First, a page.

Fresh fish tiritas are a faster way to ceviche

Tititas de Pescado ingredients. MUST CREDIT: Photo for The Washington Post by Rey Lopez

All along Mexico’s Pacific coast you’ll find seafood stalls serving fresh catch: grilled whole, steamed until plump, pan-seared, raw or in one of many ceviche-like preparations. Marinating seafood in acid is a cooking technique used around the globe – and for good reason. It’s fast, easy and almost unexpectedly toothsome. And, I think we should all be doing it more at home.

This recipe is the same idea as a ceviche – fish marinated in lots of lime juice, plus a few other seasonings – but it’s both easier and faster.

Tiritas de pescado hail from the area around Ixtapa-Zihuatanejo in the state of Guerrero, and like lots of famous fish dishes, they originated as a fishermen’s snack. I first read about them on Mely Martinez’s incredible blog, Mexico in My Kitchen.

To make them, white fish fillets are sliced into 1/4-inch strips across the grain of the flesh, and then cut into 2-inch-long pieces. These get marinated in lime juice, dried oregano, slices of red onion and salt for about 10 minutes. Unlike a lot of more complex ceviches, tiritas don’t require an hours-long marinade because the strips are cut so thin, and because of the firm-but-tender types of fish that are used. According to Martinez, sailfish or marlin are commonly made into tiritas in Guerrero.

In this recipe, which is adapted from “The Food of Oaxaca,” chef and author Alejandro Ruiz recommends sierra or mahi-mahi, which are caught off the coast of Puerto Escondido in Oaxaca. Ruiz includes slices of cucumber in his tiritas, for extra crunch, and a bit of olive oil, which brings out the silkiness of the fish. Served with tortilla chips, saltines or even yuca or plantain chips, I like to think of it as a fresh take on fish and chips.

If this is your first go at a ceviche-style dish, I recommend making the recipe as written. It’s helpful to watch how the fish transforms in acid, how it looks, feels and tastes once it’s fully cooked. It’s hard to explain this transformation in words! It’s essential to use the freshest fish you can find. It should have virtually no scent – or should smell only of the clear blue sea – when you take it out of its paper or plastic wrapper.

Suggested substitutions or additions:

If you can’t find mahi-mahi or sierra, sea bass or scallops would work fine.

Lime juice is ideal here, but lemon juice would work just as well.

Mexican dried oregano adds a wispy earthiness, though I imagine dried mint or a pinch of crushed cumin seeds might be interesting, too.

I love the crunch and refreshing flavor the cucumber and red onion add. >> You could also use bell pepper, shallots, scallions, jicama or zucchini.

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Tiritas de Pescado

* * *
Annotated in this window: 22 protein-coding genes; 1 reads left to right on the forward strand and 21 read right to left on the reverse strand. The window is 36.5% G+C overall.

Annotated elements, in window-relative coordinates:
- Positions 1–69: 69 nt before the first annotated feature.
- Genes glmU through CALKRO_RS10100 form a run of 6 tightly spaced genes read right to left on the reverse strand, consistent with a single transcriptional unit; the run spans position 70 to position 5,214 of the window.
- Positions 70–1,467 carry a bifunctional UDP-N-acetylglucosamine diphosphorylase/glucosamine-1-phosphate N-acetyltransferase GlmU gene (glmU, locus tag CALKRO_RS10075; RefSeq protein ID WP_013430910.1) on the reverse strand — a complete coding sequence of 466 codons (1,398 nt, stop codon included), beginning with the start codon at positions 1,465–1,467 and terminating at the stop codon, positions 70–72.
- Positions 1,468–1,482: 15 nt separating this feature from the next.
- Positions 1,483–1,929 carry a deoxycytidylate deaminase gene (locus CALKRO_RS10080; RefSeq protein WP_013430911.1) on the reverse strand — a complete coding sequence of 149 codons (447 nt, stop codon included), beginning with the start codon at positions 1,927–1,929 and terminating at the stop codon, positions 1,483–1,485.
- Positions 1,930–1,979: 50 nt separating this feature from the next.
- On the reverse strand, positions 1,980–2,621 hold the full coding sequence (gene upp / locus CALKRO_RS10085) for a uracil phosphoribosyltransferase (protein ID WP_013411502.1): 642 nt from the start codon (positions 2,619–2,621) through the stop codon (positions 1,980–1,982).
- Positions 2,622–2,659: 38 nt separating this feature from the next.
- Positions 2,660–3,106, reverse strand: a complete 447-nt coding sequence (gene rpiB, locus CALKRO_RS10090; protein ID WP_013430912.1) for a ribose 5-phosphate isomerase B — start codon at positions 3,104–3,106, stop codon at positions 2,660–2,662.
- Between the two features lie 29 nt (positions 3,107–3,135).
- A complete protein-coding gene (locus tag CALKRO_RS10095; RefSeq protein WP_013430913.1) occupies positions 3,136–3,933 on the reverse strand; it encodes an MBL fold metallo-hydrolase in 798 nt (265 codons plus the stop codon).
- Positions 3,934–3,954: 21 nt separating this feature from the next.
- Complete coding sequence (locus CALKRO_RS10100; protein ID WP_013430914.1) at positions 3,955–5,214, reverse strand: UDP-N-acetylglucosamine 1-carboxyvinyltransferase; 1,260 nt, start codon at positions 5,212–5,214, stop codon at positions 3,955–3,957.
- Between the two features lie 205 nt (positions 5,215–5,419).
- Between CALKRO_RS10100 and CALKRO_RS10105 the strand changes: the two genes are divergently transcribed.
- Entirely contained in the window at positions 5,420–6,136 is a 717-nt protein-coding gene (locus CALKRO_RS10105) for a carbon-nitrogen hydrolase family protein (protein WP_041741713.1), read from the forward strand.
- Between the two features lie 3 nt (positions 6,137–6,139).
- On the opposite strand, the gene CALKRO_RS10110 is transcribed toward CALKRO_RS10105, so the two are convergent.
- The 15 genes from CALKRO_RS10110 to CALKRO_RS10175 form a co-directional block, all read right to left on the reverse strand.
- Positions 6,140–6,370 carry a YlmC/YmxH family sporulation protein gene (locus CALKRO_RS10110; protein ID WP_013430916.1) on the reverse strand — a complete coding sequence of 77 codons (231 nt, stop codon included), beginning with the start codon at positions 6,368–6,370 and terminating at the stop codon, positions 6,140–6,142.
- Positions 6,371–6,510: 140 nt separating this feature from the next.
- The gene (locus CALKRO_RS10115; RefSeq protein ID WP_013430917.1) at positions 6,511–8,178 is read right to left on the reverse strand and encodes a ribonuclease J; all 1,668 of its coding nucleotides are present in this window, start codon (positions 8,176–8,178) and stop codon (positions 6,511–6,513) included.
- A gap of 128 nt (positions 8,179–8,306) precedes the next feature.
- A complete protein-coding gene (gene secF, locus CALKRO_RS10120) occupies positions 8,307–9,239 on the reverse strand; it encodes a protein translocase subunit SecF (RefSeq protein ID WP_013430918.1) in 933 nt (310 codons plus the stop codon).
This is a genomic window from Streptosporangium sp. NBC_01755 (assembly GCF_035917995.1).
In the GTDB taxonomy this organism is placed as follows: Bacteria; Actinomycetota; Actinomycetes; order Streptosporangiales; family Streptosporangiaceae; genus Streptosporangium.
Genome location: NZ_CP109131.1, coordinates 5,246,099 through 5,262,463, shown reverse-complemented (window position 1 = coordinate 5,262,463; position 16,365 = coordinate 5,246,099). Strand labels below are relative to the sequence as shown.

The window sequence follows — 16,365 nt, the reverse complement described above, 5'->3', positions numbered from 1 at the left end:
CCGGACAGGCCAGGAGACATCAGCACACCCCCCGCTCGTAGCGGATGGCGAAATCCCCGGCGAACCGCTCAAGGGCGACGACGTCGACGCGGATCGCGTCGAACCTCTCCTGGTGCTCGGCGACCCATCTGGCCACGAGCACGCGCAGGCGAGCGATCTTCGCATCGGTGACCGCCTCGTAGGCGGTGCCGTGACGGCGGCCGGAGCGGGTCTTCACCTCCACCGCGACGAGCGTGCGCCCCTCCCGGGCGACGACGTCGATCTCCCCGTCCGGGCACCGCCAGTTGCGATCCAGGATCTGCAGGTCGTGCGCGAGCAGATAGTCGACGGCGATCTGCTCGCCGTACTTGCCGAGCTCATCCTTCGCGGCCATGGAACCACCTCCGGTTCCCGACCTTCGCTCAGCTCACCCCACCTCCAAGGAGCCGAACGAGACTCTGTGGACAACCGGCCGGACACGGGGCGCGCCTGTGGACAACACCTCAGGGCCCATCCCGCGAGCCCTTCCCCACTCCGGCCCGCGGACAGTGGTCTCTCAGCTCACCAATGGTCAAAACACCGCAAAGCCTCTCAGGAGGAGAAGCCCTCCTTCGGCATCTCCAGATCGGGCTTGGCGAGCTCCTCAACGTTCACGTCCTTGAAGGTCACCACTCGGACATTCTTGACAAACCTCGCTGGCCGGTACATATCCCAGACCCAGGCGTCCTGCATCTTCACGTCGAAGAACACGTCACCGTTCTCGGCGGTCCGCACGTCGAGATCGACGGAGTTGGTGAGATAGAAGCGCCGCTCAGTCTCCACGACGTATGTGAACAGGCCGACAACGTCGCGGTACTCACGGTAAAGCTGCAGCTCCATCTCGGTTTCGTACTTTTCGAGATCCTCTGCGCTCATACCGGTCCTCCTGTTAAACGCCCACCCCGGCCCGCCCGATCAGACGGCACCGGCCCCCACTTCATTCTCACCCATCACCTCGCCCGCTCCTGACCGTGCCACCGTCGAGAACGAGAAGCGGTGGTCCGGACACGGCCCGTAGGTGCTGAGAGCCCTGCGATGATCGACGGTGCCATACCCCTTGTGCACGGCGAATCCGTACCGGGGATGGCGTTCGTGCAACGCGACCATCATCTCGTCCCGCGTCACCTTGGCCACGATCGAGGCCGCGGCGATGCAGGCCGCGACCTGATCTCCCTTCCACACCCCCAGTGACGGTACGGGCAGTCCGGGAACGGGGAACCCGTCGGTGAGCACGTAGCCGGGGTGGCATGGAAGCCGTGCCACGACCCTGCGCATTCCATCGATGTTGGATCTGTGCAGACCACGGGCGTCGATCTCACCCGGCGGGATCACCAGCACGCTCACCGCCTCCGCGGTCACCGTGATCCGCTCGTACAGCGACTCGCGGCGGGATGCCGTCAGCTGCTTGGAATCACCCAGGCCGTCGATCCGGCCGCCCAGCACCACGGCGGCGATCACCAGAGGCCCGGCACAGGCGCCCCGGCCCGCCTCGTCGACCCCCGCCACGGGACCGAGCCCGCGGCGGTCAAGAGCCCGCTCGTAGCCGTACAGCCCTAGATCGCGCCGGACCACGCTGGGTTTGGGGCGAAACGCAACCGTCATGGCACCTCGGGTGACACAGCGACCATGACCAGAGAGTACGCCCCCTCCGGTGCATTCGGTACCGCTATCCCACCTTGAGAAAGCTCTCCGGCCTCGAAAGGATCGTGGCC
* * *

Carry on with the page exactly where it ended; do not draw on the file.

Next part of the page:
2 to 4 servings; about 2 cups tiritas and 30 chips

Active time: 15 mins; Total time: 30 mins

The Pacific coast of Mexico is rich with fish such as red snapper, mahi-mahi, bonito tuna and mullet. One of the easiest ways to prepare fresh catches is in tiritas, a ceviche-like dish which originated in Guerrero. Acidity and salt cure the fish, infusing it with flavor. It’s essential to use only the freshest fish for this. When buying fish from a fishmonger, ask when it was caught; if it’s whole, check the eyes to see that they’re clean and clear. If the fish smells strongly, it is past its prime and shouldn’t be used for this recipe. Serve tiritas simply with tortilla chips, saltines or on tostadas.

INGREDIENTS

7 or 8 ounces fresh, skinless white fish, preferably sierra or mahi-mahi, cut into 2-inch-long and 1/4-inch thick strips

1/2 cup fresh lime juice (from about 4 limes), plus more to taste

1 tablespoon olive oil

1/2 teaspoon dried oregano

1/2 teaspoon fine sea salt or table salt, plus more to taste

1/2 cup (about 2 ounces) thinly sliced cucumber, peeled and deseeded if peels and seeds are prominent

1/2 cup (about 2 ounces) thinly sliced red onion

DIRECTIONS

In a medium glass, stainless steel or ceramic (nonreactive) bowl, toss the fish with lime juice, olive oil, oregano and salt. Marinate at room temperature for 10 minutes, then add the cucumber and onion, and refrigerate for an additional 5 minutes. Taste, and season with additional salt and/or lime juice, if desired, and serve.

Adapted from “The Food of Oaxaca: Recipes and Stories from Mexico’s Culinary Capital” by Alejandro Ruiz and Carla Altesor (Knopf, 2021).

NUTRITION: Per serving (about 1/2 cup tiritas), based on 4Calories: 89; Total Fat: 4 g; Saturated Fat: 0 g; Cholesterol: 35 mg; Sodium: 185 mg; Carbohydrates: 5 g; Dietary Fiber: 0 g; Sugars: 2 g; Protein: 10 g.

This analysis is an estimate based on available ingredients and this preparation. It should not substitute for a dietitian’s or nutritionist’s advice.

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